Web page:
This week I had the good fortune to visit Forestville Montessori School in the northern suburbs of Sydney, and it was an immense privilege to do so. I found a warm, calm, thoughtful environment where children up to the age of 12 were working independently and purposefully, guided by teachers who are clearly highly experienced masters of their craft. The classrooms were replete with all the carefully designed resources that each individual child might need, for them to be able to move to the next stage in their learning, yet the overall effect was of order, balance and beauty, and the rooms were free of the discordant and garish clutter which so often overstimulates children in many primary schools.
Most remarkable was the focus and attention span of the children, who were clearly working on material that in some cases far exceeded the level that children might be expected in many schools, in which a tacit understanding can exist that the purpose of an education is simply to meet standardised curriculum requirements – an understanding that underpins the reductive industrial model of education which pervades our society, and which emphasises the cohort average over individual uniqueness. I hasten to add that the vast majority of school teachers and leaders recognise this reductive approach as inadequate, but they have their hands tied by political and/or financial imperatives; no-one may ever actually want a system in which the individual is not specifically encouraged to flourish … but unfortunately, this is where we have found ourselves in education.
Not, though, in Montessori schools. Dr Maria Montessori was a pioneer of the progressive education movement in the early 20th century, and her detailed methods have stood the test of time. The Association Montessori Internationale summarises the difference between traditional and Montessori schools as follows: “In traditional education adults decide what children need to learn and the ability to retain and reproduce information is used as a measure of academic success. The teacher is the active giver of information and children are passive receivers. In the Montessori approach it is all about the activity of the child. The teacher takes on a different role, that is, to provide the right kind of circumstances so that children can be guided to find what they need from what is on offer. Children then become active learners and are able to reach their own unique potential because they are learning at their own pace and rhythm focussing on their own particular developmental needs at that moment.”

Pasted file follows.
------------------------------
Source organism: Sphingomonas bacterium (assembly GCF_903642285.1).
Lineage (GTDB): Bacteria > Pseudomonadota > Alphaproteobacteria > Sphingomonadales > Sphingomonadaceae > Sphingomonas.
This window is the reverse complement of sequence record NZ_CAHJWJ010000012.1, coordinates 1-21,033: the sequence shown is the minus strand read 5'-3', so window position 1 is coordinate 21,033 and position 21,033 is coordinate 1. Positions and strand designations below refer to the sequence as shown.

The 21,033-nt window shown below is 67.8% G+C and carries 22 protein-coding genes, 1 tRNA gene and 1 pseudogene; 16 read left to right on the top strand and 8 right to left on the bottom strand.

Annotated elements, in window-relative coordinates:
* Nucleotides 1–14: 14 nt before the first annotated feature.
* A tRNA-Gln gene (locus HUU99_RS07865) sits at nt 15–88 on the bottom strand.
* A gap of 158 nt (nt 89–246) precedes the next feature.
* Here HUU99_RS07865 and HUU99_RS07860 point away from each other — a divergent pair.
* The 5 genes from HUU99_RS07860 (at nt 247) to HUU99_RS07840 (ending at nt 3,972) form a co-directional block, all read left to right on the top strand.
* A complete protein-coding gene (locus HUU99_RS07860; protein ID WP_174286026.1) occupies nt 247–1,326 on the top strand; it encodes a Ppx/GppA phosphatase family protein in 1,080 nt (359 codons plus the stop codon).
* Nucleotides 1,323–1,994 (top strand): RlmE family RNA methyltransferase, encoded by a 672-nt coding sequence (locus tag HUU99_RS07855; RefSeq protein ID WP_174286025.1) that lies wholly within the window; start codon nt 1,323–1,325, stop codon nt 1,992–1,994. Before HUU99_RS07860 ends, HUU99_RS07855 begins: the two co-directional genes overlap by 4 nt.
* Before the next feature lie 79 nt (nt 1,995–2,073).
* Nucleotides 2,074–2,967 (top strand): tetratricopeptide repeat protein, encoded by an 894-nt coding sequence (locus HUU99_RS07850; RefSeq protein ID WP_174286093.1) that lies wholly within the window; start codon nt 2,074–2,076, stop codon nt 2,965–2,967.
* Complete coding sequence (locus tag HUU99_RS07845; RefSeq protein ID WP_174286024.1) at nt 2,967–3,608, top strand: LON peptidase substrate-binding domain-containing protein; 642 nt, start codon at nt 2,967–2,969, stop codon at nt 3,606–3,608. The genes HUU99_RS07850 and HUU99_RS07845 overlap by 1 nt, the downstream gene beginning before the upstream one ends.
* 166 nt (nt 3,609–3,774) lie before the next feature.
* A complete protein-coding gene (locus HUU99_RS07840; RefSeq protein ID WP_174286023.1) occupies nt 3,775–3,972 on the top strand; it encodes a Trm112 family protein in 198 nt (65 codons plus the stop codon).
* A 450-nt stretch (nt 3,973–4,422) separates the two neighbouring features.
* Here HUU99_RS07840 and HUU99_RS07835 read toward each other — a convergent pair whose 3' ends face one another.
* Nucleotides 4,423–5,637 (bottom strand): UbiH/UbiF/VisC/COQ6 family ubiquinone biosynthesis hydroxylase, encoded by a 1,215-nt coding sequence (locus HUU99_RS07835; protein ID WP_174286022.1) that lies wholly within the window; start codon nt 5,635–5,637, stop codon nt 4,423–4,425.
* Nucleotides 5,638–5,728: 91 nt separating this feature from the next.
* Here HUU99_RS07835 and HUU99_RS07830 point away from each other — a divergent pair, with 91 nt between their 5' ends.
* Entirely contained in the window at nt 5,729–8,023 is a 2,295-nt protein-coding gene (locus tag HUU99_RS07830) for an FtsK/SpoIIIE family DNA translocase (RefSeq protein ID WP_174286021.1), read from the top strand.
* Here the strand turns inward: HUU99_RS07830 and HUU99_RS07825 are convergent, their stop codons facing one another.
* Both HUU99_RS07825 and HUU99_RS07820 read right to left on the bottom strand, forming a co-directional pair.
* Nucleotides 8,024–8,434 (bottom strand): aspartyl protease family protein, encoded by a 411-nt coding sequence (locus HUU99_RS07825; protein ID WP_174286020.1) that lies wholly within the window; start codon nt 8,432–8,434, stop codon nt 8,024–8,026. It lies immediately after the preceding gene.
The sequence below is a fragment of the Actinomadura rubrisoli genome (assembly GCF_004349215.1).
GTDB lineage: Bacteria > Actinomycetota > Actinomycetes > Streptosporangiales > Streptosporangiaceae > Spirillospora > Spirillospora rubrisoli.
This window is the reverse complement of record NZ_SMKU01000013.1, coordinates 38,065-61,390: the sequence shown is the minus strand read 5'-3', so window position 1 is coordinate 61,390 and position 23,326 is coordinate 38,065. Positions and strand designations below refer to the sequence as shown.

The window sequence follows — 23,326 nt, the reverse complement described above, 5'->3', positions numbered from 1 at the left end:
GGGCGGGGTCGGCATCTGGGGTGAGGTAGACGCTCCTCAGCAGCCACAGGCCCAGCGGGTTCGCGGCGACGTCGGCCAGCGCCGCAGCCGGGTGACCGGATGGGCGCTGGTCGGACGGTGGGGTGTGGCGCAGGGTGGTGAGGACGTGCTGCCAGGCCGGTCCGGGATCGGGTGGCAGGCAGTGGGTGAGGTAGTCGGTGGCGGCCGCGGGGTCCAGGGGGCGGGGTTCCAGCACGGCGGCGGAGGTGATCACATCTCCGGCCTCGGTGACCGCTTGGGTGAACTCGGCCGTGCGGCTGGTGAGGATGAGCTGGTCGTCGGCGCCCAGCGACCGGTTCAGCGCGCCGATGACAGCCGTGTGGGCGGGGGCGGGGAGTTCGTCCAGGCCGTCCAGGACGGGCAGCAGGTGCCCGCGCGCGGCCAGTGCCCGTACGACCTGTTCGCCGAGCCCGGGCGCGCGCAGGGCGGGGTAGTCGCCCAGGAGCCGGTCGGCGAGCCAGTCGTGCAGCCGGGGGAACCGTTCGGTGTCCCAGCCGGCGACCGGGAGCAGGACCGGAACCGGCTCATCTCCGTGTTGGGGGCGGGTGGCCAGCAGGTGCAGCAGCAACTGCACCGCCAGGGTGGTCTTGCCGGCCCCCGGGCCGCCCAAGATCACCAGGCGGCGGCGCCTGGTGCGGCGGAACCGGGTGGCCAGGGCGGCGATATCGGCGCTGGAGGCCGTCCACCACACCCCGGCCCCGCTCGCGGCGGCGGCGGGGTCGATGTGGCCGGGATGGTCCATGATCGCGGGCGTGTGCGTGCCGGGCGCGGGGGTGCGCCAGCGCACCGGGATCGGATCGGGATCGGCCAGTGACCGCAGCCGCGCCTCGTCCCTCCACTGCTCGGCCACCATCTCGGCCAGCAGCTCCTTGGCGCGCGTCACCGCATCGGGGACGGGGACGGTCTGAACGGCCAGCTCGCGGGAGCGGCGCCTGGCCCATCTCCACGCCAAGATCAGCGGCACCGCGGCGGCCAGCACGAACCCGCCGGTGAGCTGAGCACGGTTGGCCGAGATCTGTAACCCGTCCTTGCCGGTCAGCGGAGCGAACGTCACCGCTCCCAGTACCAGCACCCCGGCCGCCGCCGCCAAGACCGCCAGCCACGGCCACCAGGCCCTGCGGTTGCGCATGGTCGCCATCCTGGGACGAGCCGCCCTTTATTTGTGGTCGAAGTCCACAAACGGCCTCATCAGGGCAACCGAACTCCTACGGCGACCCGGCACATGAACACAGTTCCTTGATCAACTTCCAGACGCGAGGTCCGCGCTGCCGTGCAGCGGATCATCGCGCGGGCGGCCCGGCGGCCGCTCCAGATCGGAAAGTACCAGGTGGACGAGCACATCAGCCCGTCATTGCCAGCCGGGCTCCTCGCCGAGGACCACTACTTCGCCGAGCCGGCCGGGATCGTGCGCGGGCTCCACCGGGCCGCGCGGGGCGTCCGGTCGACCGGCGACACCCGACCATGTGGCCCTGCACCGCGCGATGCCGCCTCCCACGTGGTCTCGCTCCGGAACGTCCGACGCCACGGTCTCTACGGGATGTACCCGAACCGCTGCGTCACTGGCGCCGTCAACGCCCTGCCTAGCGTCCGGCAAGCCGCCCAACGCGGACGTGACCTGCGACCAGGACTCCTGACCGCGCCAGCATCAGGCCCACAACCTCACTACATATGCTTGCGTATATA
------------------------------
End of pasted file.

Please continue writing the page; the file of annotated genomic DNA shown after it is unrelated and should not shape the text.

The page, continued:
As an observer, I noticed above all the power of quiet, which was palpable in the learning environments. To see young children reflecting, engaging and learning in a calm, relaxed but focused manner was uplifting. It was a reminder of the paramount importance of investing in teachers and teaching, of taking time to build on (and share) the experience and wisdom of teachers, and of working to create spaces in schools which are places where individuals can genuinely be constantly but unobtrusively monitored, supported and challenged. When children benefit from this kind of investment, they thrive; they grow into interesting, inquisitive human beings who have the skills to navigate their path through their future learning – and through life.
To see this already in 3-6 year olds, let alone 12 year olds, was truly a genuine privilege. Progress in education IS possible, and this should fire up educators and parents to demand a re-evaluation of what schools are doing with children. And if they want to see at first hand the breadth, depth and wisdom that Montessori offers, I am sure that they need only reach out and ask.